Can You Cycle with Bone Conduction Headphones?

Yes, you can cycle with bone conduction headphones. Bone conduction headphones are a comfortable, lightweight and safe option for listening to sound when cycling. 

Bone conduction headphones can circumvent the laws in some countries that prevent cyclists from listening to music or covering their ears when cycling. 

Bone Conduction Headphones for Cycling

Due to their open-ear design, bone conduction headphones are a viable option for cyclists who want to put some zip in their pedal stroke. The best bone conduction headphones should be comfortable to wear, be OK to wear in the rain, last a decent amount of time between charges and have excellent sound when riding. 

Key Features to Look For 

Comfort is an important aspect of any cycling accessory and it’s no different with a set of bone conduction headphones. 

Bone conduction headphones should offer most wearers a more comfortable fit than traditional earphones or headphones. Earphones have a tendency to fall out, get snagged on clothing or hurt outer ears when worn over a great length of time. Over-the-head headphones can be heavy and stifling when you start to ride.

Bone conduction headphones won’t fall out, shouldn’t get caught up in anything and because they’re lightweight, won’t feel cumbersome to wear for any length of time. As they’re positioned on the head rather than in the ear, they’re also unlikely to cause irritation or rubbing on the wearer’s ear. 

A key comfort feature to look for in a pair of bone conduction headphones, especially if you’re a cyclist who rides with a helmet or smart bike helmet, is how far they set above the ear. Too high and they’ll rub with the lower part of your helmet, becoming a nuisance.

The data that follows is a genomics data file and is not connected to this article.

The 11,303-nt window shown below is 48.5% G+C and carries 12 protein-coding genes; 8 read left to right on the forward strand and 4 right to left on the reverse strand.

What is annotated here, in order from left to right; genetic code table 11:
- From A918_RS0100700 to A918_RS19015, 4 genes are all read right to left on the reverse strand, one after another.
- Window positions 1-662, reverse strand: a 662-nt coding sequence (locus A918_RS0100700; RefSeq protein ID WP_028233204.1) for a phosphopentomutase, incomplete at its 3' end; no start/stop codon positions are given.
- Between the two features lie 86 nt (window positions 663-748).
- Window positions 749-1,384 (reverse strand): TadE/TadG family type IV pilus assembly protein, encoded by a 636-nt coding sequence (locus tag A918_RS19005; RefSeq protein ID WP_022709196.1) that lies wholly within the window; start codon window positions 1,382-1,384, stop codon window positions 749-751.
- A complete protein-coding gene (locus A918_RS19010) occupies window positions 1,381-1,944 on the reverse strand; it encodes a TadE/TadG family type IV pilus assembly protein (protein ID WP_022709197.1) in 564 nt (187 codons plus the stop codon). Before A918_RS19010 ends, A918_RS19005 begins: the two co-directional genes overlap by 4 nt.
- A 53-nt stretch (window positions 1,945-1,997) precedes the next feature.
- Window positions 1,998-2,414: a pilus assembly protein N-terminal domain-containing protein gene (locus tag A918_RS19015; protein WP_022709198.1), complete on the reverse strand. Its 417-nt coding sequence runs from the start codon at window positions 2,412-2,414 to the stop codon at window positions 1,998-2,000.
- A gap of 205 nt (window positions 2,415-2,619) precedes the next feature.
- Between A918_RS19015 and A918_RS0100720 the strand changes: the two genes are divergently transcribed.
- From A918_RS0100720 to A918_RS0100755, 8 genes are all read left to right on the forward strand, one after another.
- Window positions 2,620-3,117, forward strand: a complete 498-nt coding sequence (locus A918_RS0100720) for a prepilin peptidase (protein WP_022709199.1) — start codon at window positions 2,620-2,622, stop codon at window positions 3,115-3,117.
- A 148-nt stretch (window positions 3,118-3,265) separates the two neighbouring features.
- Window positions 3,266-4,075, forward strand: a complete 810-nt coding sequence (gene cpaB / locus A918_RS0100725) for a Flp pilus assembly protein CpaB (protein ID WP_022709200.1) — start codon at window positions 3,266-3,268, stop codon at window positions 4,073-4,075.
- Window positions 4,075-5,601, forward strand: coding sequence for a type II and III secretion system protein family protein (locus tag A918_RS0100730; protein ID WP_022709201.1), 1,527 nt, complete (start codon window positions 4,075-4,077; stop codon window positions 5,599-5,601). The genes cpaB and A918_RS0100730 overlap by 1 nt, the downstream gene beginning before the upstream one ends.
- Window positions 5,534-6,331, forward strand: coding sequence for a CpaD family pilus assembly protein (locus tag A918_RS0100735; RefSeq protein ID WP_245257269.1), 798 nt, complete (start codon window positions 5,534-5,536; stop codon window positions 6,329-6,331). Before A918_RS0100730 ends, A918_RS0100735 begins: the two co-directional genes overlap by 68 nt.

Bone conduction headphones for cycling should be waterproof in at least some aspects. Whilst some pairs are also designed to be truly waterproof and OK to swim, bone conduction headphones should at the very least be IP55 rated – that’s limited protection from low-pressure water jets from any direction. 

Tethered to a smartphone via a Bluetooth connection and powered by an onboard battery, bone conduction headphones don’t have limitless listening time. The majority of bone conduction headphones have a runtime of between 4 and 10 hours. That should be enough for a cycle to work and the odd use when at the office. Something around 6 hours is more than acceptable given that most units these days are quick to recharge back to full, some in a little under an hour. 

The last feature to look for in a pair of bone conduction headphones is their sound quality. Like traditional earphones, through the use of varying levels of technology, bone conduction headphones can produce clear, excellent sound or tinny, indistinguishable gobble. 

Sound quality is one of those things that people can be evangelical about and unfortunately even the most expensive pair of bone conduction headphones won’t outshine traditional headphones or earphones when it comes to an immersive, crystal-clear sound.